Back to the Four Villages for blogging and sleep.

Roadside Shops, Bonkwaso, Abesua and Dinner at the Kwartengs

  • Wendy

    Great post, great photos!

  • susie Kiphart

    Beautiful pictures. So happy that you all are there and seeing all our friends. The Olopades have done such a fabulous job working with Alex (Peter’s son) to oversee all the projects the Kanters and Kipharts have had the joy of watching. In spite of all we read on a daily basis, there are so many good people working to do good things! Safe travels and love to Phoebe.

  • Ahdina

    I love your drive by shots! So wonderful to see your special connection to Ghana unfold.

  • Gil C.

    It’s like visiting an alternative universe to the world as defined by Trump and Fox News. Thanks for lifting our spirits!

  • lauri pollack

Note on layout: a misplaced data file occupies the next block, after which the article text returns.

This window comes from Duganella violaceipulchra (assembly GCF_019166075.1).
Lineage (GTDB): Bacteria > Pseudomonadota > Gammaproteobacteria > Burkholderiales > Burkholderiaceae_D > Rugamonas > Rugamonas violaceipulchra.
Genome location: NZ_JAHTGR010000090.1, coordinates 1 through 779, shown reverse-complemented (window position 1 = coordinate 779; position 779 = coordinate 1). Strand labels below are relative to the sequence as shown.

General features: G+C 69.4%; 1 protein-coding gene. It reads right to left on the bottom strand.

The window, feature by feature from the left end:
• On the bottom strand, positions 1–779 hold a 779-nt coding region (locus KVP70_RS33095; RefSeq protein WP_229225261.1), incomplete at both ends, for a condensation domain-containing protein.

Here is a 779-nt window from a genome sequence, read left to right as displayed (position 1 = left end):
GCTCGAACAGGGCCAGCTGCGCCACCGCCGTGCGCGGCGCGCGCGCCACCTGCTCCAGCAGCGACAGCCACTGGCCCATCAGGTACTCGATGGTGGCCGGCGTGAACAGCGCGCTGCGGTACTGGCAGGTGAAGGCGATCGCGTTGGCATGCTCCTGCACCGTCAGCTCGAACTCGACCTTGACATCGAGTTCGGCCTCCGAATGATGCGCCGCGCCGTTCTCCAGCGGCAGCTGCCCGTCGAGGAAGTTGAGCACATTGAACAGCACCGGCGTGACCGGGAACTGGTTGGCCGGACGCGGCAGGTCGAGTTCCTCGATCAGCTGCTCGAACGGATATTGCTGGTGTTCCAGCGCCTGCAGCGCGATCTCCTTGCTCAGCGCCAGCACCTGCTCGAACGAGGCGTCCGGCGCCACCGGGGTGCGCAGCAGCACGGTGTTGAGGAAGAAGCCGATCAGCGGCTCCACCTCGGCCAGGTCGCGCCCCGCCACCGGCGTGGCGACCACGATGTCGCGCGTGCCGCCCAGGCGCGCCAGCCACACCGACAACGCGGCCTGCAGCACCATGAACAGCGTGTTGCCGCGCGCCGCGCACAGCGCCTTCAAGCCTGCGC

Sounds like a lovely time. Enjoy!

  • Stuart Paris

    Great pictures and f@bulous family of Kanter.
    Reminds me of a book from long ago, “The Family of Man,”
    What an amazing experience of a lifetime for Phoebe to share with her grandparents.
    Continue to enjoy.
    Much love,
    Stuart

  • Julie Heifetz

    Arnie, Carol and Phoebe,

    I’m so enjoying following your adventure, learning about Ghana from your blog, imagining the thrill of taking this all in together. carol, I’ll be eager to read the poems!

    Love,

    Julie

  • Eve Levine

    Thanks for your wonderful blogs! Loved the trip!
    Glad you are all safely back!
    Hugs,
    Eve